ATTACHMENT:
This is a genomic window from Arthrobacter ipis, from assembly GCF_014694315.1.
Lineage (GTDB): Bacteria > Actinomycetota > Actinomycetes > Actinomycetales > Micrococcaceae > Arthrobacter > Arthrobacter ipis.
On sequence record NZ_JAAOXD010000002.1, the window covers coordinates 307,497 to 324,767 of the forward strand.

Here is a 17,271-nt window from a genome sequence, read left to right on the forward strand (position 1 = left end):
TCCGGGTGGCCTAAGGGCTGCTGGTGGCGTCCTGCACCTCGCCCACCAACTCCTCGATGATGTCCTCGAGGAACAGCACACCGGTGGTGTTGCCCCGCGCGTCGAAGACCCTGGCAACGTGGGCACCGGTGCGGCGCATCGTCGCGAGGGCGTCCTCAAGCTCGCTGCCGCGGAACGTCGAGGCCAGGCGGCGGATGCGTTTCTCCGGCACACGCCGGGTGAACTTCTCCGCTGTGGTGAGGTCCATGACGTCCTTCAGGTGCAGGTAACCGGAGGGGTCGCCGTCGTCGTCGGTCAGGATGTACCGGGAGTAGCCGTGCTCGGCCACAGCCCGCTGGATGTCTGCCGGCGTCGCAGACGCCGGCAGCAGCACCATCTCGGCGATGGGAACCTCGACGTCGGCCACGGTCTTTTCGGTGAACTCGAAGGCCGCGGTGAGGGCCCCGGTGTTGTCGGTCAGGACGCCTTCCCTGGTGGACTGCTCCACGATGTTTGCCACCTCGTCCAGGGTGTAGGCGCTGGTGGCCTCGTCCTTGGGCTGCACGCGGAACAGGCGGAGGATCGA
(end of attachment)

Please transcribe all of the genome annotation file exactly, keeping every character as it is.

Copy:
This is a genomic window from Arthrobacter ipis, from assembly GCF_014694315.1.
Lineage (GTDB): Bacteria > Actinomycetota > Actinomycetes > Actinomycetales > Micrococcaceae > Arthrobacter > Arthrobacter ipis.
On sequence record NZ_JAAOXD010000002.1, the window covers coordinates 307,497 to 324,767 of the forward strand.

Here is a 17,271-nt window from a genome sequence, read left to right on the forward strand (position 1 = left end):
TCCGGGTGGCCTAAGGGCTGCTGGTGGCGTCCTGCACCTCGCCCACCAACTCCTCGATGATGTCCTCGAGGAACAGCACACCGGTGGTGTTGCCCCGCGCGTCGAAGACCCTGGCAACGTGGGCACCGGTGCGGCGCATCGTCGCGAGGGCGTCCTCAAGCTCGCTGCCGCGGAACGTCGAGGCCAGGCGGCGGATGCGTTTCTCCGGCACACGCCGGGTGAACTTCTCCGCTGTGGTGAGGTCCATGACGTCCTTCAGGTGCAGGTAACCGGAGGGGTCGCCGTCGTCGTCGGTCAGGATGTACCGGGAGTAGCCGTGCTCGGCCACAGCCCGCTGGATGTCTGCCGGCGTCGCAGACGCCGGCAGCAGCACCATCTCGGCGATGGGAACCTCGACGTCGGCCACGGTCTTTTCGGTGAACTCGAAGGCCGCGGTGAGGGCCCCGGTGTTGTCGGTCAGGACGCCTTCCCTGGTGGACTGCTCCACGATGTTTGCCACCTCGTCCAGGGTGTAGGCGCTGGTGGCCTCGTCCTTGGGCTGCACGCGGAACAGGCGGAGGATCGA